# Victor: Logistic Regression

**Problem Definition**

Logistic regression is part of a category of statistical models called generalized linear models. Logistic regression allows one to predict a discrete outcome, such as group membership, from a set of variables that may be continuous, discrete, dichotomous, or a mix of any of these (Definition taken from here).

**Data set**

DBLife is a prototype system that manages information for the database research community (see dblife.cs.wisc.edu). DBLife is developed by the Database group at University of Wisconsin-Madison and Yahoo! Research. It contains information about Databases papers, conferences, people and more.

**Victor Model and Code**

The following code shows the model specification and model instantiation for the Logistic Regression problem applied to the DBLife Web site data set. This model is used to classify papers inside the DBLife Web site to categories.

-- This deletes the model specification DELETE MODEL SPECIFICATION logit_l1_two; -- This creates the model specification CREATE MODEL SPECIFICATION logit_l1_two ( model_type=(python) as (w), data_item_type=(int[], float8[], int) as (k,v, label), objective=examples.LINEAR_MODELS.loss_functions.logit_loss_ss, objective_agg=SUM, grad_step=examples.LOGISTIC_REGRESSION.logit_l1_sparse_split.logit_l1_grad ); -- This instantiates the model CREATE MODEL INSTANCE paperareami EXAMPLES dblife_tfidf_split(k, v, label) MODEL SPEC logit_l1_two INIT_FUNCTION examples.LOGISTIC_REGRESSION.logit_l1_sparse_split.init STOP WHEN examples.LOGISTIC_REGRESSION.logit_l1_sparse_split.stop_condition ;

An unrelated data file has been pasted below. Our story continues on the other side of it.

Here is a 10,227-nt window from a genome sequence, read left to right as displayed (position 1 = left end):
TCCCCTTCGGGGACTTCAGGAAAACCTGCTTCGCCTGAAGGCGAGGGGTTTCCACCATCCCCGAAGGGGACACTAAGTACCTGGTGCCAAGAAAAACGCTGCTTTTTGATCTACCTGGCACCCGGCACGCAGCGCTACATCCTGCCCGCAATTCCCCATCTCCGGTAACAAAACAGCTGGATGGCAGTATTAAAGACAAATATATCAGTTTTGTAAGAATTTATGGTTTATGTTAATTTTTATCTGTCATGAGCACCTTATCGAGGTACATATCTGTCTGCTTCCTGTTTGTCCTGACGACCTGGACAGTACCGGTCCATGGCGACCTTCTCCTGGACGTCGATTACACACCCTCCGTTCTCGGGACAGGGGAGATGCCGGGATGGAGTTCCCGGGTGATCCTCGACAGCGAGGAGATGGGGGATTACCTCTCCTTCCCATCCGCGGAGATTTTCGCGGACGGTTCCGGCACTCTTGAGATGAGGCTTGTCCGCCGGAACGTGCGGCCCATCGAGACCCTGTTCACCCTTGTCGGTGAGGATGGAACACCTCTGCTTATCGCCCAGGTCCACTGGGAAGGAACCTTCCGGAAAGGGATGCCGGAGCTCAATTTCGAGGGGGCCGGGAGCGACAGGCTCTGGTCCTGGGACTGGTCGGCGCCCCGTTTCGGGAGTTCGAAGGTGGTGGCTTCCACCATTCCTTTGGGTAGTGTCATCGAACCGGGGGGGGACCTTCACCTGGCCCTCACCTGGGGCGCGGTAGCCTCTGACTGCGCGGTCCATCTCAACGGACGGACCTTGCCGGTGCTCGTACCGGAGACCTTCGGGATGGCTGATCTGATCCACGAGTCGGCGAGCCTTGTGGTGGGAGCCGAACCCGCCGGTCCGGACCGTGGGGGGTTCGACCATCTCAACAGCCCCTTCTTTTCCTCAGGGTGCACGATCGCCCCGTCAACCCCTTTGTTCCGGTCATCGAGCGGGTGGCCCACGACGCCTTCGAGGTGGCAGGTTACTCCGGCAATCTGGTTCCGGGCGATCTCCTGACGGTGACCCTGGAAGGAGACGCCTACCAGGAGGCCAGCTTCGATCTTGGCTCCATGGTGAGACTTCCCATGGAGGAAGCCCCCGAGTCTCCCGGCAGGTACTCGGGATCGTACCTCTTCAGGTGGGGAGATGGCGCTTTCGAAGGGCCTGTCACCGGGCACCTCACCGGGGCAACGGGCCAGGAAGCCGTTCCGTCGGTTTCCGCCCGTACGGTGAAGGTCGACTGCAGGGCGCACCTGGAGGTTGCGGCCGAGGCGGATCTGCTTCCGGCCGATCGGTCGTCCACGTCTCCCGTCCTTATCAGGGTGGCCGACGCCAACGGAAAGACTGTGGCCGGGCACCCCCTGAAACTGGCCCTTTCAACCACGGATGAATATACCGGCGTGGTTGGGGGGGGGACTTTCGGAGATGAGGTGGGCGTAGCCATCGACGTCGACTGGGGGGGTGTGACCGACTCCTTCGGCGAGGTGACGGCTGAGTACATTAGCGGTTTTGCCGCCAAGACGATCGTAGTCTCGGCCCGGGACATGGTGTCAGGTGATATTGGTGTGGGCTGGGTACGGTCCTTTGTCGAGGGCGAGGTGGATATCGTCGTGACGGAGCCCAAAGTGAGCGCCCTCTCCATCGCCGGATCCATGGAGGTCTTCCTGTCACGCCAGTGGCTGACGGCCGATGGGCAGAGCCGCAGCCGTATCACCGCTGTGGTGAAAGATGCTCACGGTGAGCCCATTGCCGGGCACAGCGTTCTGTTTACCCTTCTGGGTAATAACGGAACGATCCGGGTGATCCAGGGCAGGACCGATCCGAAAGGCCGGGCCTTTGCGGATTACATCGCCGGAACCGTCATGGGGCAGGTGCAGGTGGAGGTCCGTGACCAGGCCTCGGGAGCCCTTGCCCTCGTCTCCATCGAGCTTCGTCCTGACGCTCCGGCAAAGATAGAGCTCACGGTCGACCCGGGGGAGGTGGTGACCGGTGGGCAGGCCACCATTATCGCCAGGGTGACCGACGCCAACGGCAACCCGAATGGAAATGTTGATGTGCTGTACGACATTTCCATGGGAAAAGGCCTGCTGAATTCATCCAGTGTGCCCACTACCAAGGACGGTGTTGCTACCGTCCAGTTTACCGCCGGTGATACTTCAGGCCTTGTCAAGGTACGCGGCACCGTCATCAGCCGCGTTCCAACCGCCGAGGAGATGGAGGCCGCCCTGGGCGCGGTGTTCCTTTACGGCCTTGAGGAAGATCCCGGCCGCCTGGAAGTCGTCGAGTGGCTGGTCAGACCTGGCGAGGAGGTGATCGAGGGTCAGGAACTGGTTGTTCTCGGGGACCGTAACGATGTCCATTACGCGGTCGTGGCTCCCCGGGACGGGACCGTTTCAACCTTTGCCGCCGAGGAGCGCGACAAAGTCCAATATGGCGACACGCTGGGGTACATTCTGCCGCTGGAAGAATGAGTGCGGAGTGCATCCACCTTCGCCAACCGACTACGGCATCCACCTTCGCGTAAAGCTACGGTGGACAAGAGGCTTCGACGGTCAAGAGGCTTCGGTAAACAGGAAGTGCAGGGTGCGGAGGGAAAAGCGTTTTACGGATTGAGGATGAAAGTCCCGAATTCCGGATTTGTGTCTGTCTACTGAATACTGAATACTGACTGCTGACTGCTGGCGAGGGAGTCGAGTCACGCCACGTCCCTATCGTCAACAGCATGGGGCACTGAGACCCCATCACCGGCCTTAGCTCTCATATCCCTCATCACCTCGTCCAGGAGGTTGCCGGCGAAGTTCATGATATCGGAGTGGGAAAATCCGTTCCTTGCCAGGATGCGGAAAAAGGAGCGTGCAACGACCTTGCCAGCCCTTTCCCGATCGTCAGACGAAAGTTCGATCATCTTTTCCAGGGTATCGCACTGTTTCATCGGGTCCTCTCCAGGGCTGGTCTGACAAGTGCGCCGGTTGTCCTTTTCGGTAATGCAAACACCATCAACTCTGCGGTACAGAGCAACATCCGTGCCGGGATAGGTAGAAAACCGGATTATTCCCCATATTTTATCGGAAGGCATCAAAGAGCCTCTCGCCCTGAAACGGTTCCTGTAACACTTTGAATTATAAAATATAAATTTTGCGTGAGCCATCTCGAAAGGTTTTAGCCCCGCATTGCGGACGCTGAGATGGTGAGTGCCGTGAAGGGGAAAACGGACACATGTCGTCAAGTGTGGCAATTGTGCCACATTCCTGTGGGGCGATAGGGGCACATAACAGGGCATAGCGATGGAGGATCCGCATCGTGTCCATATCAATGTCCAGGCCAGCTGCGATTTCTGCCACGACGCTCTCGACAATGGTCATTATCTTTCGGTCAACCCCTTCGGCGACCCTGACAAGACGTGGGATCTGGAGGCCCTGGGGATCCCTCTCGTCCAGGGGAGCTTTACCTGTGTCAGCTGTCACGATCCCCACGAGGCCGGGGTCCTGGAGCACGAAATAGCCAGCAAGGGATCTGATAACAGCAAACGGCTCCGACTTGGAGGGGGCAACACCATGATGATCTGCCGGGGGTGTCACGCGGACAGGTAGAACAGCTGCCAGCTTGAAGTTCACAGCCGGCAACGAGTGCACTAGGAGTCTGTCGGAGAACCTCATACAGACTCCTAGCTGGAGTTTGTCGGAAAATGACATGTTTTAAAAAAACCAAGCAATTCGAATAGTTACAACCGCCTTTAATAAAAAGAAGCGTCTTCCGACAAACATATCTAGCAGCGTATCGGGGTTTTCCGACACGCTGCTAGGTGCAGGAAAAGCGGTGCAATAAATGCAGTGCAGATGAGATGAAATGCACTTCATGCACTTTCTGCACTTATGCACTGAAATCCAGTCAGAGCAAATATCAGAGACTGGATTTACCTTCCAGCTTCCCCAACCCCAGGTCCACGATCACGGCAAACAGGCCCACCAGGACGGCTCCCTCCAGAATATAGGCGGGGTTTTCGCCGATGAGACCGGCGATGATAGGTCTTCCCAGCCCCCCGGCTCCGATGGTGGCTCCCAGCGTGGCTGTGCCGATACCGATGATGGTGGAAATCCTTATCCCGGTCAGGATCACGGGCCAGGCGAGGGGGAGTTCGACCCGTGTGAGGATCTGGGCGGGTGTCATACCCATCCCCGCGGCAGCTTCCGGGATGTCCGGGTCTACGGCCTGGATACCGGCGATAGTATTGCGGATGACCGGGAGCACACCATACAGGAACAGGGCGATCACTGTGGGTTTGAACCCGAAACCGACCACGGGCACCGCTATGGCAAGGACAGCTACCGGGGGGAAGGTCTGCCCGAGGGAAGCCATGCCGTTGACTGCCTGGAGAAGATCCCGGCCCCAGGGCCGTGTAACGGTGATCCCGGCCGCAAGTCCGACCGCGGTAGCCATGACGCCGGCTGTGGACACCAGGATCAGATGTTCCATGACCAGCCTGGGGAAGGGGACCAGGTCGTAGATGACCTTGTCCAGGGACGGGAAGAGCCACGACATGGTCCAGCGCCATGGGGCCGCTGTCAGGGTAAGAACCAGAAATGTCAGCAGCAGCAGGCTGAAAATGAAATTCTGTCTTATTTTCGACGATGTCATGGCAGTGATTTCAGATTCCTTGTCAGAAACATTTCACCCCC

Above we have defined a python-type model which means that it is stored as byte array in the database. The data items are composed of the 3 values: index k, vector v, and label which are stored as an integer vector, float vector, and integer respectively. (Note: the label cannot be 1 and 0; instead it should be 1 and -1.) We specify the loss function, and that the scores are going to be aggregated by the SUM aggregator. Finally, we define the gradient step for the model.

In the code section below, you can see the loss and gradient function that the user provides. Note that this code is defined in a few lines of python using the utilities that Victor provides.

# logit l1 sparse gradient function def logit_l1_grad( model, (indexes, vectors, y) ): lm = model[0] wx = victor_utils.dot_dss(lm.w,indexes,vectors) sig = victor_utils.sigma(-wx*y) victor_utils.scale_and_add_dss(lm.w,indexes, vectors, lm.stepsize*y*sig) victor_utils.l1_shrink_mask(lm.w, lm.mu*lm.stepsize,indexes) model[0].take_step() return model # Calculates logit loss for sparse vectors and returns the value def logit_loss_ss(model, (index, vecs, y) ): lm = model[0] wx = victor_utils.dot_dss(lm.w, index, vecs) err = log( 1+ exp( - y*wx ) ) return err

For instantiating the model, we specify how to initialize the model by giving it a function name. Also, we specify when we should stop refining the model. Again, these functions are written in a few lines of python code as seen below:

def init(): return (simple_linear.LinearModel(41270,mu=1e-2),) def stop_condition(s, loss): if not (s.has_key('state')): s['state'] = 0 s['state'] += 1 return s['state'] > 10

Coming soon.

**Running the Example**

Run the following command to run the logistic regression example.

$ VICTOR_SQL/bin/victor_front.py VICTOR_SQL/examples/LOGISTIC_REGRESSION/logit_l1.spec

The expected output for this example is shown in the installation guide.